And with so many big-budget productions stuck in a limbo, what’s left for independent films? Securing theatrical runs is a struggle arthouse titles have grappled with long before COVID. A few months before the pandemic broke out, The New York Times’s Kyle Buchanan reached out to 24 major Hollywood figures to ask how the movies—and moviegoing—will survive the next 10 years. Commenting on the future of streaming, La La Land producer Jordan Horowitz predicted arthouse films will exist in a radically different landscape:
As more and more streaming services are making features, I think we’ll start to see festivals be the theatrical experience for a lot of these [independent] movies. The movie will premiere at Sundance or Toronto, and then premiere on streaming that week or the week after.
The statement turned out to be all too prescient. Blossoming under the pandemic, new streaming platforms such as Shift72 (which has helped major festivals, including SXSW and TIFF, roll out digitally) are now looking to evolve into arthouse-focused online distribution spaces. In an interview with Andreas Wiseman over at Deadline, company director John Barnett hints at a game-changing shakeup:
I’ve been talking to a number of sales agents about global day-and-date releases for independent films and there is a lot of enthusiasm for it. They love that we report in real time, and that the money goes to you immediately.
None of this is to downplay the extraordinary efforts that arthouse and independent theaters have put into curating their programming, and defending the sanctity and relevance of the cinematic experience. The current crisis may have burst the multiplex bubble, but smaller-sized venues with stronger and more eclectic curatorial strategies may be better equipped to survive these troubled times, and welcome back their viewers in pre-COVID numbers. Those cinemas, Kevin Jagernauth writes at The Playlist, in one of the most comprehensive surveys of the crisis,
…[have] cultivated an audience that understands the magic of seeing a film on the big screen. Moreover, working with partners like Kino Now and Film Movement, they have quickly pivoted to finding ways to work with distributors and generating income via revenue-sharing “virtual cinema” experiences, even if their projectors aren’t yet turned on. Of course, it hardly replaces the money they’d pull in from a packed screening, but according to a 2016 survey by the Arthouse Convergence, their audiences on average see 34 movies per year, with about half at their favorite arthouse. That audience will most certainly return, even if the number of the films getting released at the arthouse, versus going straight to digital, decreases.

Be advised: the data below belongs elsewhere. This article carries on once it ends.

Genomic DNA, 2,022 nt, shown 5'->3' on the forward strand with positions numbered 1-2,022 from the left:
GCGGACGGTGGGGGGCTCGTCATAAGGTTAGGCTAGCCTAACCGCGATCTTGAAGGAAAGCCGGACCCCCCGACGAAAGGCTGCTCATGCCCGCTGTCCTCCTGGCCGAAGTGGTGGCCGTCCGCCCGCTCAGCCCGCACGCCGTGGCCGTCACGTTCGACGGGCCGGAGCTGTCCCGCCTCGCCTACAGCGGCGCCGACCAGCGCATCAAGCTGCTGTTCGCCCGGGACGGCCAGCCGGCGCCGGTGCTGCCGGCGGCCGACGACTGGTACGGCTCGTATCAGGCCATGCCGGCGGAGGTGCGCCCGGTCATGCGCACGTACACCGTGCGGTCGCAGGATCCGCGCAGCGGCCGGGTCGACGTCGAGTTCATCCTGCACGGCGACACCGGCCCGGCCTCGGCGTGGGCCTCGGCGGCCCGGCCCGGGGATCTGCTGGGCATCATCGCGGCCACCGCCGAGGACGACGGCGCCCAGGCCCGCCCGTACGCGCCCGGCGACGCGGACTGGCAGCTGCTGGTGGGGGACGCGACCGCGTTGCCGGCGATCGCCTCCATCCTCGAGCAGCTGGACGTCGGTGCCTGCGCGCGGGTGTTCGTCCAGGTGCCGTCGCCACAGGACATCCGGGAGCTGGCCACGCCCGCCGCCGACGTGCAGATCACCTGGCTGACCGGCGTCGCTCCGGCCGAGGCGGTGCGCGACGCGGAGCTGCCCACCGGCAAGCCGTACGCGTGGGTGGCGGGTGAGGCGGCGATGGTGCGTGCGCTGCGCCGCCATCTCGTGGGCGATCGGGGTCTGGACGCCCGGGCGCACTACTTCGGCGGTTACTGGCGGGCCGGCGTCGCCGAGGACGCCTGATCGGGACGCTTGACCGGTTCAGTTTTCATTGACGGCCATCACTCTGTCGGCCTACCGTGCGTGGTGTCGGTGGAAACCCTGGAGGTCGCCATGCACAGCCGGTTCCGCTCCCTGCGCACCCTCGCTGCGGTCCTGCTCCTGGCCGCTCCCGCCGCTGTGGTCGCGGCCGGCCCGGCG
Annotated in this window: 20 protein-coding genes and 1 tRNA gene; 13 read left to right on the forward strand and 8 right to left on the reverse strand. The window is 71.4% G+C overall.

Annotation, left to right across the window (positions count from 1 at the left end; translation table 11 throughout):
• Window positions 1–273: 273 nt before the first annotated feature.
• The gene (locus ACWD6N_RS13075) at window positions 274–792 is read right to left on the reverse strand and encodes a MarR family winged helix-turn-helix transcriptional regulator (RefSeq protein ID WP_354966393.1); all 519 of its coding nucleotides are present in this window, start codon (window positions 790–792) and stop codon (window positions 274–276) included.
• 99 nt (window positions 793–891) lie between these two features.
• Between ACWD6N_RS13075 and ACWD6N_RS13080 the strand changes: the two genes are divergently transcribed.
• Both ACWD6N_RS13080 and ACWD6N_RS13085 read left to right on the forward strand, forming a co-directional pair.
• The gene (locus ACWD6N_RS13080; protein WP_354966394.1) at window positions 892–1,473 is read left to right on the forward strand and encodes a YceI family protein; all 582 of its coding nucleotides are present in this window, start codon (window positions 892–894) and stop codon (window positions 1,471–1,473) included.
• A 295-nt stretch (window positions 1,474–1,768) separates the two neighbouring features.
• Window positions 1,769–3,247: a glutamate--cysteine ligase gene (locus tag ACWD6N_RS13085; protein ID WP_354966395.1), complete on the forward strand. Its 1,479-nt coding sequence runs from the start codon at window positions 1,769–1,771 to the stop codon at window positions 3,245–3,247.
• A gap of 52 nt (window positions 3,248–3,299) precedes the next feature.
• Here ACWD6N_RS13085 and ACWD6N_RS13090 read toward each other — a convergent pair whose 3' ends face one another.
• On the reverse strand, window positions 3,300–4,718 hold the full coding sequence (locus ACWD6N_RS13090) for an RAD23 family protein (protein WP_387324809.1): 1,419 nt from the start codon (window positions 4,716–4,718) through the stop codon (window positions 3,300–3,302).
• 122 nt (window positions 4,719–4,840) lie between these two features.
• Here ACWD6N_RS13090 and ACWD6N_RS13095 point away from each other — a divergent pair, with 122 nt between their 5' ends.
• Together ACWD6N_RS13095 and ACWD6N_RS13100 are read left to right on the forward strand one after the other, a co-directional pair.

Naive as this may sound, the closure of multiplexes could well turn into an unexpected blessing for arthouse theaters and films. With the blockbuster stranglehold loosened, independent movies may be granted more of a look-in. Assessing recent trends across UK cinemas over at The Guardian, Steven Morris notes that “box offices at many independent cinemas are reporting solid audience numbers, with some selling out screenings and others encouraging blockbuster fans to give arthouse films a try.”
Again, this is not to gloss over the life-or-death struggles many arthouse theaters have embarked on since the pandemic (of which Matt Warren offers a good survey at Film Independent), or the growing difficulties independent films face while competing for theatrical runs. But if the first year of the COVID crisis has shown that cinemas sorely need blockbusters, it has also demonstrated that the exhibition sector is a lot more complicated than that, and that the survival of films and theaters beyond the conglomerate of multiplexes and IP-branded content is a fight that everyone—studios, theaters, and audiences—have a stake in. As Owen Gleiberman contends over at Variety, in a three-way conversation with Brent Lang and Peter Debruge:
…moviegoing as we’ve known it has been more than a pastime — it’s been a faith, a primal joy, the greatest art form of the last century. Are we just going to lose that so we can spend the next 100 years sitting on our couches watching a never-ending stream of product? Moviegoing in theaters will survive if we as a culture — theaters, studios, politicians, audiences — decide that we want it to survive. And that means, I think, that the studios have to start playing the long game. They have to start figuring out a way to provide some major movies that will draw people back. Otherwise it could become a vicious cycle of audiences abandoning the theaters that they feel have abandoned them.
The Current Debate is a biweekly column that connects the dots between great writing about a topic in the wider film conversation.